Collectively, these two groups represent the interests of 186 historically black colleges and universities (HCBUs) and predominantly black institutions (PBIs) that serve 700,000 students.

In their letter, the UNCF and NAFEO cite the regulatory burden and vague standards associated with the Borrower Defense To Repaying rule, support suspension of any enforcement of the regulation, and called for a new rulemaking process.

What’s Next?

The rule-making process will start next months with public hearings, followed by the appointment of committees comprised of experts and other stakeholders.

How these rules change – and by how much – will be watched closely, particularly with respect to:

  • any revised definitions of fraud and deceptive practices;
  • how gainful employment metrics will be calculated;
  • how taxpayers will save money and how much; and
  • what are the litmus tests for borrowers to have their student loans forgiven or discharged, among other key points.

What do you think? Do these rule changes reduce bureaucracy and save taxpayers money, or are they a win for the for-profit college industry and erosion of student borrower protections? We want to hear from you in the comment section below.

Zack Friedman is the Founder & CEO of Make Lemonade, a personal finance website that helps you compare the best rates and save money for student loans, personal loans, mortgages and more.

Post Falls High School student gets new car for GPA, attendance

School’s out for summer and for seniors graduating high school the next chapter of their life is about to begin.

To help make that transition a little easier, some seniors who maintained a 3.5 GPA and had perfect attendance competed for a new car.

The winner was Robyn Robinson from Post Falls High School.

Image result for Tesla’s Original Designer Created a New Car and It Charges in Just 9 Minutes

Findlay Nissan in Post Falls held a reverse drawing, meaning they would draw names until one person had not been picked.

Robyn told KHQ she was surprised she won.

“Well I don’t have very good luck I’m still in shock,” Robinson said, “and it’s kind of surprising but I was going to have my piano teacher come with me and she was sick this morning so she said I hope you win.”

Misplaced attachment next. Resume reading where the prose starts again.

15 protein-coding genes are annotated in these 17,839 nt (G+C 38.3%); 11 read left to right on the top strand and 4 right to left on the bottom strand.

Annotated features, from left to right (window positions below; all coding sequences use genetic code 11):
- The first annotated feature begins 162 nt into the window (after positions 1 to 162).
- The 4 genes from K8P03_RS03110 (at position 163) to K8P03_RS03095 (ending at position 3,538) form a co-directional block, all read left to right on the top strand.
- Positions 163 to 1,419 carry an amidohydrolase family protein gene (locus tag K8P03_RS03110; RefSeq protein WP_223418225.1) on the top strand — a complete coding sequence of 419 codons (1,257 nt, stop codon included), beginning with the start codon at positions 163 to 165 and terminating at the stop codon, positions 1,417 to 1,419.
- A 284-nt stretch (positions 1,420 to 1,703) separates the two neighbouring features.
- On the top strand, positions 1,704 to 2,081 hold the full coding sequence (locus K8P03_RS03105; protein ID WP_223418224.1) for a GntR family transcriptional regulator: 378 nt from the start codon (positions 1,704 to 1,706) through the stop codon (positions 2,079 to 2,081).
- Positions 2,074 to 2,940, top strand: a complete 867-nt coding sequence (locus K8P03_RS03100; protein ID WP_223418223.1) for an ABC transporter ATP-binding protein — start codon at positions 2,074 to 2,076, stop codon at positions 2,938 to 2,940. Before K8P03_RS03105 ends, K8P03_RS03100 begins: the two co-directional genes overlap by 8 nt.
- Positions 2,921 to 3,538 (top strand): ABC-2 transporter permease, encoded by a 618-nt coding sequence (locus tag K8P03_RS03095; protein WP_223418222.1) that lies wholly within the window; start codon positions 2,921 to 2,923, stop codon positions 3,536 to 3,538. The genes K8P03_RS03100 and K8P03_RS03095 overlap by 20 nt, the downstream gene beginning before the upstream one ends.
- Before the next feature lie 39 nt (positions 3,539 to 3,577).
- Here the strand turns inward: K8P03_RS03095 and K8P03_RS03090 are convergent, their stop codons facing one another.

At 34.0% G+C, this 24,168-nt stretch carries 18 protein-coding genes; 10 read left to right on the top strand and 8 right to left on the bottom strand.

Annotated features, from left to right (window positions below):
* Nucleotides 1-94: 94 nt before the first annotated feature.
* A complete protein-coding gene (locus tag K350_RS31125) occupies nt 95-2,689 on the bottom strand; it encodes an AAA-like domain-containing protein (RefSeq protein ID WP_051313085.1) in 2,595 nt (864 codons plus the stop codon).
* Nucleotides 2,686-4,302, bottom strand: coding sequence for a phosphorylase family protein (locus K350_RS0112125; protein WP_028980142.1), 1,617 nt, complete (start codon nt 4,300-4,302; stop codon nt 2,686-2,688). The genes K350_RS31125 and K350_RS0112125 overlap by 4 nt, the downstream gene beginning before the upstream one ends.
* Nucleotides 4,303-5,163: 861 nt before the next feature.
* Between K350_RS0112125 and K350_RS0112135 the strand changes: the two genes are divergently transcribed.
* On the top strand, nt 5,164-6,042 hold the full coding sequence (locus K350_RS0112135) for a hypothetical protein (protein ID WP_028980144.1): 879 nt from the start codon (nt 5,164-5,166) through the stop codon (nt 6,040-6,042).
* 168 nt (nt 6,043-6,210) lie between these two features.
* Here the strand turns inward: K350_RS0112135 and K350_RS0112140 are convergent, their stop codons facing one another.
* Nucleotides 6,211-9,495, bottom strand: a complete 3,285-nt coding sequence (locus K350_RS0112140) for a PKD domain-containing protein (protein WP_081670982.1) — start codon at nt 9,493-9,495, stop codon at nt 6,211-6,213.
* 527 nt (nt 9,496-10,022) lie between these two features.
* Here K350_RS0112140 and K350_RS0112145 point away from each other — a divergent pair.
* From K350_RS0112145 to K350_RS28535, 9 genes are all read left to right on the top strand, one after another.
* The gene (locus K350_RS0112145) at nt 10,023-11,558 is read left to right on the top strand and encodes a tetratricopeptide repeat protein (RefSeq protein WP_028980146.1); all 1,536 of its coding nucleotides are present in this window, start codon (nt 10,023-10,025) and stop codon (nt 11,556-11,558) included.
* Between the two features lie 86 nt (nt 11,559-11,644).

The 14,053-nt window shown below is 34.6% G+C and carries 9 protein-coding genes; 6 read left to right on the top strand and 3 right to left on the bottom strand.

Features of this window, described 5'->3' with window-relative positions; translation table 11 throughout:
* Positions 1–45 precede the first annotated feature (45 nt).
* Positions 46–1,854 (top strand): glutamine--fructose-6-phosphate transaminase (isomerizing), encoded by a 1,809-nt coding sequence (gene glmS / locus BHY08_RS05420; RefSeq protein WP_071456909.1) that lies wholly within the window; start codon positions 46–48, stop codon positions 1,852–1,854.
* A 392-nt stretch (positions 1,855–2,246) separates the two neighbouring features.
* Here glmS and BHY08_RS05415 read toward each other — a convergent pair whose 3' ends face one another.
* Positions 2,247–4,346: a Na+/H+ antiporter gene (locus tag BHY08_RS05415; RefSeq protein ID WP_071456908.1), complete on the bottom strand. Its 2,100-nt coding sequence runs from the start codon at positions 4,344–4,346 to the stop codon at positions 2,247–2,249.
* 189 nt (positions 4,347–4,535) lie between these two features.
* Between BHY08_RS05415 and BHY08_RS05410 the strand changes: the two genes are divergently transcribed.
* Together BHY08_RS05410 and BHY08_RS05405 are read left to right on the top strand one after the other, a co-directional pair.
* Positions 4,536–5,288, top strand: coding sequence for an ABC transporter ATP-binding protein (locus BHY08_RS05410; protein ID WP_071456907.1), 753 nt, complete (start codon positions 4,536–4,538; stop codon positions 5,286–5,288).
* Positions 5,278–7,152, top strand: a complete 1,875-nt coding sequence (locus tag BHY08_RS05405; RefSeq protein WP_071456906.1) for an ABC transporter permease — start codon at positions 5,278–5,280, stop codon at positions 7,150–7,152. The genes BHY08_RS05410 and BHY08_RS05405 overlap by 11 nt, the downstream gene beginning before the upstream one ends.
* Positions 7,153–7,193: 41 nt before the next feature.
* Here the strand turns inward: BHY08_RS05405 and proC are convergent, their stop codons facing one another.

Robinson says she plans on going to North Idaho College for two years and then transferring to the University of Idaho to pursue a degree in advertising.


Study Abroad: US organises annual Student Visa Day in various Indian cities

The US Embassy in the national capital and Consulates in Chennai, Hyderabad, Kolkata, and Mumbai on Thursday opened their doors to more than 4,000 Indian students applying for visas to pursue higher education in the United States. This was the third iteration of the annual Student Visa Day organised by the country to boost higher education ties with India.

“Today, every sixth international student in the United States is from India, and these students are contributing enormously to every aspect of life at the university and in the surrounding communities,” said Embassy Charge d’Affaires MaryKay Carlson.

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This was the third iteration of the annual Student Visa Day organised by the country to boost higher education ties with India.

Currently, 1,66,000 Indian students are enrolled in US institutions of higher education. The US Embassy and the Consulates welcomed the applicants in a festive atmosphere.

Consular staff members were dressed in their alma mater apparel. Some consulates had alumni guest speakers, while others had a video station or other special programs for the applicants.

Representatives from EducationUSA, American Spaces, and recent US graduates gave insights and answered questions from students about college life in the United States.